How to Plan Literacy Skills Practice Sessions for Homeschool or Classroom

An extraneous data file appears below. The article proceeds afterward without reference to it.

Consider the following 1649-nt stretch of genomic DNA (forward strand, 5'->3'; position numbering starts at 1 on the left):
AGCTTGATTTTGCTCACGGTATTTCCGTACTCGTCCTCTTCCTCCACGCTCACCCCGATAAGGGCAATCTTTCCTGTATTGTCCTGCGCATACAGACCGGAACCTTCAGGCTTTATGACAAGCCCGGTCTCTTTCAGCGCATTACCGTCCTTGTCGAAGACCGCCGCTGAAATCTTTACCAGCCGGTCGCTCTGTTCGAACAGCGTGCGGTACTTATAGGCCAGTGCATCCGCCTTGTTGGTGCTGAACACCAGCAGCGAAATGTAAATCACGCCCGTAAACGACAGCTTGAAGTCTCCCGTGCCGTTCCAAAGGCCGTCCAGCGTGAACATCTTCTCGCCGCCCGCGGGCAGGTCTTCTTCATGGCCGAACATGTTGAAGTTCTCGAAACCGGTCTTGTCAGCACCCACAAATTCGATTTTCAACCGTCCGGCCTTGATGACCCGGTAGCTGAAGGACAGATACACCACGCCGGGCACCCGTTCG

hey there it's Jean here with Waldorf inspired learning and I'm so excited to be back again with Janet Langley one of the authors of the road map to literacy hey Janet awesome hi Janet is the co-author with Jennifer millets or popper all of this amazing new book called literacy and it's all about it's a guide to teaching language arts in grades one through three using the Waldorf approach so Janet and I this is actually our fourth conversation that we've had and I'll put a link to the other interviews if you haven't had a chance to watch them yet but it's been so much fun to have this conversation from the perspective of a home schooler who was also trained even before I had kids as a teacher and then Janet who's worked with well or teachers in the classroom for many many years so here we are both of us with years of experience and it's been so much fun yeah and I even homeschool my grandsons for a year my 1st and 3rd graders so I even have that home school experience behind me too yeah it's great to have all of that woven together in these conversations so the first interview just to give those of you who haven't seen all of them this is a series of interviews and the first one is developing literacy in the early elementary grades that's the first interview we did then we did developing literacy with the roadmap to literacy and we really started to dive into the organization of the book and how you might begin to use it in a home school setting our third interview is planning main lessons with the roadmap to literacy and this interview we're going to focus on planning practice sessions with the roadmap to literacy right so I'm so excited about that because this distinction between introducing new material and doing some practice within the main lesson time and then also having like a leader morning practice time it's kind of a new conversation I mean both among welder teachers animals yes absolutely absolutely yeah we in first its second and even third grade in the United States we were trained mainly to teach a block of math and then it let it go to sleep for a month while we taught language arts and then let that go to sleep where we taught math and as we Jennifer my delved into how to teach an effective literacy curriculum we realized that number one that basically we would not be able to cover the necessary curriculum in the three years if we did that the second is that our research showed us that it went against every you know every neurological model everything about how children learn yeah that actually children to learn a skill need you know they ongoing practice until they've learned that skill and for example you wouldn't invite or take your child to a violin teacher in the first grade and have them take violin lessons for a month and then say okay we'll see you in a month and we're not gonna do any practice we're not gonna do anything we'll just come back in another month that would not be an effective way to learn how to play the violin mm-hmm it's the same thing with math and with language arts with language skills is that teaching a skill takes a different approach than teaching a subject you can teach history in the fall and then let it go to sleep and come back and teach the next you know series in the spring and it's fine you don't have to practice history every day you know some knowledge of it's an understanding and appreciation but so that was that that's what happened is that somehow over the last few decades or something we world our futures here in the United States got this idea that that you taught skills the same way you taught subjects yeah actually it was certainly wasn't an effective way to teach a math and language arts skills in those first three years that's right yeah and those you don't need a huge chunk of time but you do know small amounts of time just like an instrument the way you're describing it you need little small amounts of time on it on a really daily basis or most days right to do that practice right I'm loving that the conversation also in the homeschooling world is switching into that idea of doing some short practice sessions so for example when you're in a language arts block and and the example we used in the last interview was Aesop's fables so perhaps you're doing some fables animal stories in a block in a main lesson block so that's your the main chunk of your work each day but later on after you've completed your main lesson work you can do even if it's you know 20 minutes of math practice you can just practice some math problems or whatever skill it is that you're working on developing at the time for just little bits each day after you've completed the main lesson right yeah this is actually the really kind thing to do the child because to be wanting them to learn that three times four is twelve and then not asking them what three times four is four a month and then coming back and hoping they're going to remember is you know it's one of those things where we need to work with element the developing nature of the child yeah and research and and Ashley just experienced will show that practice placed an incredibly important part in learning basic foundational skills yeah and and the corollary so today we're gonna talk about how to plan one of these practice sessions for language skills the corollary Jamie York is a wonderful math waldorf trained math teacher and he has I remember what an eye-opening thing it was to discover he has these flashcards on his website like you have so many resources at at Waldorf inspirations and it only took about ten minutes a day maybe fifteen but to review those math facts right um it makes all the difference in the world right exactly and I'll say one thing that was happening when I was going into all our classrooms and evaluating and mentoring teachers what I was noticing is that the main lessons were very rich but the practice classes if there were any were very uh well basically they were anything but practice they were finishing up copying something into a main lesson book they were going for a nature walk they were writing birthday cards you know they were basically doing everything by practice and when I thought about what it was like for me as a teacher and in talking with these teachers they spent so much time on their main lessons that they basically had no time left over to create effective differentiated in the case of numerous students uh you know practice classes and so pretty much they were just not using them if they even had them available to themselves well that's why we really tackle this and the road map to literacy is that we thought if we could give teachers and homeschooling parents teachers a template that they could see doesn't have to be all things see and everything doesn't have to be handcrafted what's important is that you do it yeah so that's why we're looking at this and saying how could we look at you know at designing and we're calling it a block it's a practice block so the practice block does in tandem with the main lesson book got it okay so yeah so I usually call them sessions to differentiate from the main lesson block but it really is a something that you need to plan for and I love what you said so those who know me know that one of my mantras to my parents and because it was a mantra to myself when I had my it's the doing that counts right so all that dreamy wonderful all those ideas of all the fancy things that you're going to do if you don't actually do it exactly yeah yeah and and in fact we we can almost look at planning every main lesson block that it's not completed until you've also done the practice extension block that follows it it's right you know you can actually look at it as one process and work on it although I will have to say that the one thing about the practice blocks is that they're you know really they begin where you left off at the end of the of your lesson block and so you can get an idea of what you're gonna do in there but especially with home schooling your children sometimes can make much more fun you know what we're repping progress because it's just one on one and so you might find oh that you kind of flew through those concepts you thought you were going to teach so maybe you did a few more so you always have to be adjusting and teaching to the child the phase the child is in the literacy face as in the roadmap to literacy and you know and just meet them but you also don't want to draw it out so that you're having them practice over and over again something that yeah Oh God they're only that I got it right yeah they'll let you know if you don't they they do theirs like I'm kid yes so here's where we're gonna start I'm gonna share my screen and this is really an extension just like you were talking about we're paralleling that modeling that an extension of the last interview we're gonna start there is this um because there's some overlap here so there well first let me backtrack a little bit Janet has this wonderful website that she put together with another teacher patty Conley very timely thank you I'm called Waldorf inspirations and I recommend this all the time telling parents because there are so many resources here yeah there are birds for all grades so for one thing this is where you combine a road map to literacy book it's the place where you buy it the place thank you place yes yes the place for that clarification but also you can find under grades here so all the way early childhood through eighth grade there are resources on this website all kinds of activities and games and block ideas and story ideas and I mean so rich but there are tons so we're focusing on second grade and I go to planning what you'll find is this block rotation right here secretary block rotation so that's what we're gonna look at I'm gonna stop sharing and show the actual form but I just wanted to see first of all I want to point out that there is an extensive number of resources at Waldorf inspiration sky but you can also find some of the planning forms that are in the book and that will run you be helpful for you so let's go to that first forum that we started with actually on the interview number three so I just have to switch there we go so this is the block rotation for second grade we're using second grade as the example grade and what this points out so this is a whole year right of a suggested block rotation and what we wanted to point out is that the well on the far left column it shows which block you're in and you know so the first block four weeks long but the main lesson block is kind of in this center section here and then the practice block is over on the right right right exactly exactly so you can yesterday we talked about the last interview we talked about how to approach planning a main lesson block that's that may yes that column over there on the left and then today the right-hand column and you can see that while a math lesson is going on your practice block will be language arts yes really and then when you're in a language arts block your practice will be a math practice yes yes absolutely and by doing that then you're again you're allowing your children to Milan make those neural pathways and to make those connections solid so there will come a time when your child will look at you know five times three and no that's 15 and never have to think about it again and so obviously that's and that requires ongoing practice and then it's and then you don't have to practice that anymore right because they got it all right so now we're gonna switch again and look at some forms for how to go about planning one of these practice blocks or practice sessions and we have two forms we have a blank one need a filled out one and this is really I just wanted to point out that this is for a week's time right so this is three weeks worth of activities there are also forms that you can find at Waldorf inspirations that have just one day write run a page so I just want I don't have those we're not going to go through those today but I just wanted to point out let me let me just say that the forms that we're going to be using now and the forms that are directly related to literacy are actually you'll find them on the roadmap to literacy section of Waldorf inspirations website and just scroll down to the bottom right now we're going to make them we're redesigning the page so it's easier to find them but right now you just scroll down to the bottom and you'll find all of the different planning forms and there are many that we refer to in the roadmap to literacy but it would have been probably six hundred and fifty pages instead of six hundred five and we put all of those in there so we just tell you to go to alder for inspirations and download them there but they're not in that grades planning section you know yeah I'm you're gonna just go back and point that out so the very first form that has the block rotation for the year is under the grades like it's so grade two planning and that's what we showed you but the majority of the forms for this look as Janet is describing are here under roadmap the roadmap to literacy and you can scroll down and find them in this teacher planning forum section for grades one through three and there's there are a whole bunch of different types of forms right easier the forms that we use yesterday and the ones that we're gonna look at now right okay good clarification thank you for and thank you yeah remind me okay so first is blank form and this is actually for second and third grade second or third grade and and here is a blank one so why don't you describe to us Janet what is here on this page it's a one-pager uh-huh call them okay and it gives you the days of the week across the top and then the types of activities over on the left with a little bit of a time suggestion right right and like Jean mentioned yesterday the the time again another wonderful thing about homeschooling is that you can sort of time these things just by clearing into your child and seeing are they really into it okay we'll go we'll continue a little bit are they you know if really quickly they get bored then maybe you need to shift the instruction or you need to sort of shift what you're doing a little bit to get their attention back but anyway yeah these so on the far left-hand side the that will tell you what subject is being taught during that time session and we just have it set up in such a way that it maybe takes an hour and again for for our home schoolers it may take 30 minutes 40 minutes to you know covered this it depends on you know it depends on the day really doesn't it but but so if you were if you're planning your practice block and your math block was four weeks then you would have four of these forms that you would fill out one for each week of that block that and that you would just continue to carry things out and so Monday Tuesday Wednesday Thursday you'll see have a pretty similar rhythm Friday when we get over to that I'll talk about why that has a different spacing and good yeah so so this is in some ways similar to planning the main lesson blog we talked about in the last interview year that there are these shorter transition times in between so you would be working on a particular group of skills 15 to 20 minutes and then have some short transition activity we're gonna show these equals of this in just a minute and then introduction or review and then some book work so and as Janet pointed out and we're gonna again see examples Friday's are a bit of a different day which is perfect for home schoolers because most home schoolers I know have a their rhythm their daily rhythm Monday or four days a week tends a certain way and then they usually have an additional day that is different you know they have a play date or they have you know go do some kind of outing or whatever so this fits quite well alright so now we're gonna show you we're gonna pop back on the screen here and tell you the the filled out form right tour a second-grade practice block so here we are this is an example and again it would be one week there's no glass to read this it's a it's it's longer filled out right then the blank template but why don't you describe this to us okay so um like Jean said this reflects the rhythm of what you would do in and main lesson it just makes it either because you're easier because you're used to that that rhythm and um and what we're having the what we're suggesting in skills review is that you are working on whatever phonics rules grammar rules what you know whatever your subject is that you're bringing out of the last main lesson and so you are working on that and then you continue your spelling program and in this case in first and second grade its sight words that and then third grade you're actually working with this billing program but this these sight words this is what you would continue to do and you continue to carry those silver that's the third thing down you would continued with that throughout the practice block so you would be working with sight words during your language skills practice block as opposed to sticking it into your mapping lesson and and so again we talked yesterday about how the fact that sight words can be pulled out of poems that you're using if they can be pulled out of just about anything you're doing and also it's nice to reflect if you're working on a particular phonics rule if there are sight words that have that phonics role in there like yesterday we talked about the owl sound and so down and around were two of the site works that we worked with that week so anyway one thing about syllable cards and you see down on that's the first quadrant over there in the left hand corner and then mystery words now these you will find in the road map to literacy you will find them on pages 170 to 172 and these really are methods for helping develop symbol imagery and we know that when we want to spell something especially when we're learning to spell that we have to visualize the word in our head and and so you're visualizing how do you spell below well that were below appears in your head as you're writing it down and so this is and this skill can be developed and so this is similar words I mean silver cards and the mystery words are techniques and helping children be able to visualize how to spell words and we work with words that use phonics rules that we're working with at the time anyway so that's you want to make sure that you're working with simple imagery in first and second grade almost on a daily basis and by the end of 7th of 2nd grade children if they've really been working with this should be able to hold a seven letter word in their mind be able to see it and that's because seven letters is the longest English word that is one syllable and you can't sound it out like if we go be low we can go B B then low L o W but when it comes to the word through thr ough there there's no syllabic a ting it out right right and so we have to be able to visualize that word in order to be able to spell it now I get this question a lot what do you suggest to parents because in a homeschool setting you may only have one or two children in grades one through three right mom children come to first grade or second grade as we're talking here already knowing how to read so do you still suggest some games and these act some of these activities oh for sure yeah the thing is is that if a child learns to read very early they have a very that you have a very strong symbol imagery they have a very strong ability to memorize what a word looks like right and know that that's that word however that what we recommend with those children in particular is that you use nonsense words with them when you're when you're doing using phonics rules and you're practicing conics real say for example you're teaching them the oh ugh spelling of though of the long o Oh ugh and and so but but they in the rate reading they have memorized the word and so what you would do is you would have them to something like I'm trying to think bro vro ugh and there would be a nonsense word never seen that word they would actually have to use their phonemic awareness to sound it out right and what happens is those students often hit a wall they can read everything in you know third for second third and fourth grade literature because so much of it is still fairly simple in its vocabulary and spelling and if they come to a word they really don't know they'll just skip over it unless there's someone around and they're curious to ask but but then what happens often is that in fourth fifth grade they'll hit this wall where the vocabulary what they're reading is multi syllabic and they don't have the phonemic awareness skills to sound it out right and so they'll end up coming across vocabulary that they cannot read and and then all of the sudden the rest of the class by in in the case of classroom bypasses so students and the parents are upset because they've always thought if their child is a great reader their child says and the teacher yeah in a homeschool setting it's it's frustration you know yes that yes so you want to make sure that in this is really important you want to make sure that even though your child if your child has taught themselves to read is a really good early reader that you want to make sure that they do know all of these phonics world skills and phonics rules that are laid out in Section four of our book that will give them the skill set they'll need to tackle multi syllabic more sophisticated words later on yeah if you can't memorize every single word I mean that's I mean I guess maybe some photogenic memory I mean a photogenic mind maybe but but anyway you give them the skills and the way you do that is by using a lot of nonsense words yeah they've never seen that before so they actually have to yes we're honest to sound it out yeah I mean have fun making up a definition for it yeah that's fun I love what's a clasp yeah okay ask me anyway yeah the typically symbol imagery is not something that you really need to spend too much time on if your child has really strong symbol imagery where you need to put your focus within beyond learning phonics skills and all those phonics rules through nonsense words oh yeah okay okay good alright so skills practice we've got skills practiced and every Monday you would introduce your sight words and then you would find different ways to practice them throughout the week and I in in the in the great language arts section of our book you'll find some files ideas about fun ways to learn difficult words that or also homophones I mean you know like with blue and blue yeah if you're getting ready to write you know I have a blue pencil how do you know which one it is and so how do you know how much one's it is spelled and so you have this like image where well if if it's the wind blue then it ends with the W for the wind you know and if it's the blue for you know the color paint then the UE there's the U is their cap to hold the blue paint so you know you can come up with there's a lot of ideas that you can come up with to help your children remember remember home offense and then also learned how to how to do these sideways yeah yeah good good okay and if I can also see I might dis mission you can see your plan is that you would carry you know the activity on Monday you would carry if it says if it you would carry it over throughout the rest of the week and just use different words you know just use different things but we're only talking about 15 maybe even Tim yeah minute you're with these right now uh yeah you know just uh quick but but practice yeah yes okay so then we have a transition and we shared some about this yesterday but I just want to reiterate here because I've had this conversation with so many homeschooling parents that instead of a super long circle time at the beginning of your morning you can break it up and use some of those activities like poetry recitation beanbag games songs and things like that you can use those for just one at a time for treatment right right and you you definitely want to work with the child's natural tendency to be able to sit focused for about 15-20 minutes at the most and then they need to get up and move and you know if you don't build it in with purposeful movement they'll do it anyway yeah yeah you won't be in control or they'll hit a wall on things I'll fall apart yeah okay okay so now if you've had that little transition then you're going to move in you've had your review got your literacy you mind warmed up got a little bit of transition to get the Wiggles out now you're going to look at introducing or reviewing the you know the phonics rules in the case of the main lesson block before that you just finished was all about introducing a number of phonics rules and practicing reading and practicing writing and you know everything using it all together and so you're going to be working on that but for example if you've finished when the rule number eight which is the last rule and I don't remember what it is in in the phonemic or in this face and the students are really ready to go into the pattern face mm-hmm and you would introduce word families to your child and gene was go let me say something about word families so you'll notice in in roadmap to literacy we're very clear that consonant vowel consonant words such as bag of B a G and word families using the word bag are to be taught very differently and at different stages so when you're developed when your child is developing phonemic awareness that means that they are developing an awareness for every sound in a word so you don't want to clump words together or letters together you want it to be but ah you know and then they bring all of it together so that is C BC and we really really want to keep children in that phase until they are very solid in their phonemic awareness and really do hear every sound and can pronounce every sound and recognize it yeah yeah once that's happened that's one of the indicators of moving into the pattern phase and with the pattern phase we begin the year with with word families because they're familiar with these CVC words mm-hmm which and which word families have a lot of CVC words in them but we're going to teach them how to read them in a different way so we're going to introduce them to the AG family and there's gonna be bag and wagon sag and drag and flag and all of that and what word this is really a reading fluency process and technique is that the children once they know that when AG is together it's the AG sound then when they see a word that it ends with a G they automatically know what that is so just look at the onset or the consonants that go before yeah um that you know that ending and that family and and just stick that on so instead of it being flag it's AG anyway so this is a way differentiating why CDC is taught differently different method yeah Lee but word family is a great way to start second grade or the pattern face because you're using all of those phonemic awareness skills that you had that you already had learned but in the new process yeah it's a great distinction and just remember just a reminder to everybody the CBC's are the words that are consonant vowel consonant that's thank you yes yes okay like dog yeah bag yeah dog good okay right so we and then you know you can see that that goes you know how does this work you introduce about word families and there's a really nice introduction imagination again right in the book and then then you practice it use you know that for maybe you didn't use it with the dog family on family then the next day you would do more activities more working with word families the next day there's a kid writing maybe they're going to use a little bit in there or you could again practice so you just want to move the practice along just yelled on it yeah across the week okay alright this is a little bit more specific to a classroom but these are would be different ideas of activities that you could do each day yeah and except I would yeah I would say that what you might do is look at one day maybe have them do some kid writing again and that's chapter 3.13 and the inner book and an incredibly effective tool for learning to read probably one of the most effective tools there is and then tools there are so so with reading you might read one day then the next day have them do kid writing and the next day reading next day Kim writing you know you can yeah you know work it out that way yeah or create a rhythm you know for yourself that on Mondays we do this on Thursday and see and and if you yet if you do create that rhythm then you see it doesn't take much to plan this yeah right we're helpful so true yeah yes and so the chances of it happening are much greater all right okay well those are our forms that we just think we have to go to Friday oh no we look at Friday from yeah yes so should I go back oh yeah to the time yes okay so this thing would slide a yeah yes that you could look at maybe four days and in the case of home school maybe three days and use your Thursday to come to your Friday if you use your Friday to leave and go do playdates or something but on the last day of your teaching week in these practice blocks that's a time for assessment you want to you know give a little spelling some kind of spelling activity that would let you know if the children have learned those words if not you carry them over you know one of them over to the next week whatever then also it's it's a time where you can assess the phonics rule that you've been teaching them in this case word families are they giving work families I mean you know if they figured out oh that's Auggie and then if you gave them the app family and they could figure out slap and lap and SAP and nap you know then then they're ready to move on to the next to the next thing and that's the one thing about practice blocks that are different than what we've learned before which is typically what you practice and practice blocks are the the things that you learned in the previous language arts block when you're practicing them right however there are so many phonics rules to learn by the end of third grade – really really deliver your child into the fourth grade curriculum whether it's in public school a Waldorf School or the home school fourth grade curriculum where they're doing individual readers they're doing reading you know research about their animal or you know whatever they're doing that there are there are so many funny skills that really what we need to do is to continue those to keep them going so and you never know how long it's going to take your child to learn a phonics rule and you just once they've learned it and because they build on each other it makes no sense to you know teach Homa phones for example blue and blue until the your child has learned about all the valve teams that actually make up the home of phones and that more explanation in the book on that but anyway so every every phonics rule and in roadmap to literacy has its prerequisites and that the students have to know in order to do that so that's the thing is that really teaching phonics rules is an ongoing thing for the first three three years you just keep I mean you can take a break here and there between them but but really once they've learned one that they can use to read to decode you're ready to move on to the next one which is going to build on that yeah and so it's this sequential process that you don't want to drop and you also can't it's because you're doing any little informal assessments and seeing where you are and what you need to bring next and and in some ways it's easier in a homeschool setting to do that because you could practically I mean sometimes that kind of informal assessment is happening happening on a Monday when you're just doing the activity right you make a little note that you know you need to do more of this what but it is I one of the most helpful things I've found about these conversations we're having it's just that idea of pulling the thread forward from the previous main lesson block into this month's practice block and then kind of doing that alternation between math and language arts it's right Orton rhythm for us to understand in order for the skills to develop yeah yeah it is and it just it keeps you know it just keeps the search steady flow of growth and learning and in developing skills that it's so exciting for the children because step by step as they grasp one more skill then they'll start to you know they'll find it in the books they're looking at in the books that they're reading and and then it just it's so empowering to them to have this ongoing growth of knowledge that they can then use in their writing and in their reading very exciting for them and and you can see it doesn't really take much right plan of you know a practice class every day and again you'll figure it out some children thirty minutes is all they're gonna need or one 1/2 and then other children I my grandma sense like I said told you yesterday the one grandson this a 30 minute practice block would be just fine that's all he could have handled and after a main lesson but right and then my younger grandson he can do this stuff for an hour and be happy and I to say one thing to um when we look at all these events there really this is opportunity for for all kinds of practice activities that you can find all kinds of fun practice activities and you can even use some of those fun practice activities on Friday you know to check out how are they doing on the phonics rules and I have a Pinterest account and it's Langly 50 but I have boards for every single block in every single grade and so if you go to you know if you go there I have lots and lots and lots of ideas for how to you know create practice activities together or you do that for your child anyway so there's a lot there too that is even you know more because it's not mine I mean yeah Walter for inspirations Ria's reflects about sixty years of teaching which that patty and I have done however of course you know Pinterest is everybody sharing everything everybody that's wonderful I only I'm gonna we're gonna come back on and I want to share I will add the link to your Pinterest below the video because I think that is a great place I have a Pinterest account too and it's such a wonderful tool for collecting ideas right yeah and I often share with parents when children do need this when they're trying to plan out these practice sessions so that they can bring they can help their children move forward right with their breaths with their their reading and their writing skills it is I think it's so important to keep it playful so to be able to find these games and activity ideas is right right the one thing I might add about the these activities there are two kinds of activities activity is we call it activity a in our book but these are activities that maybe you engage with your child and you do it together or if you have a classroom they're doing it you know a couple children together in a team whatever and and it's an interactive and of course as the adults in the home school situation you can set it up so your child is doing most of the work or as much as they can in the learning but I think you can even have them teach you but but when you talk about an assessment then you're really selecting an activity that that child has to do on their own yeah and they and you're bought you know your body language you can't help them yeah part of that activity if you're going to use it to see do they really know it yeah yeah and then you're really in an observation mode right yes yes observing engaging yeah exactly and and there's but there's lots and lots of those fun activities and the students don't even a clue they're being assessed yeah yeah exactly well thank you very much for letting me share some of our ideas with you and I know that I I think it's been great because how we're approaching planning and this is so in line with what you're doing already or tutorials and how you work with your the people that that follow you and so I'm very very excited to see where things are supporting each other for for even improving literacy the you know literacy instruction I am really excited to and I really have a lot of home schoolers are interested in in this I hear from them actually I'm quite a few that have gone to waldorf inspirations and sent me a message and and it's yeah we're all we've almost got it now where I think the book will be able to be ordered in Australia and New Zealand the UK and where it excellent will be printed there and so the shipping costs will quite a hefty someone told me that I'm working within Australia said it cost $171 to have our books said to her oh my gosh the cost oh my good no the cost of the book but but it was the books you know the books three years of curriculums are $25 a year but if you want to look at it that way but the cost of shipping it was you know double yeah yeah so I'm so glad so those of you who are interested in purchasing the book you can go to Waldorf inspiration start right over here yeah that's where you buy it and and I will have links to the whole series of interviews that we've done it's just been a fabulous conversation yes thank you I look forward to to hearing how I'll share with you the feedback that I'm hearing homeschoolers to and and will continue the conversation because it's a great you know I might mention one thing is that if when you go on to roadmap to literacy usually there on the homepage there's a list of intensive trainings we're doing for for teachers and I always ask that homeschool parents be included in those intensive so if anyone wants to come and do a three-day training you know on the roadmap to literacy and the curriculum and how to approach it with activities and you know things like that you're more than welcome and we always have some homeschool parents there as well so that's good that's wonderful and those trainings are on the website as well so are the homepage they're listed there yeah yeah we have one coming up into this month in New Hampshire and another one in August and Connecticut and I'm in conference with British Columbia maybe in August later August so I was this close to coming to get to you in person at the end of June but well we'll have to do that we will didn't happen this time but soon so thank you so much dad thank you yeah okay guys take good care anyone sure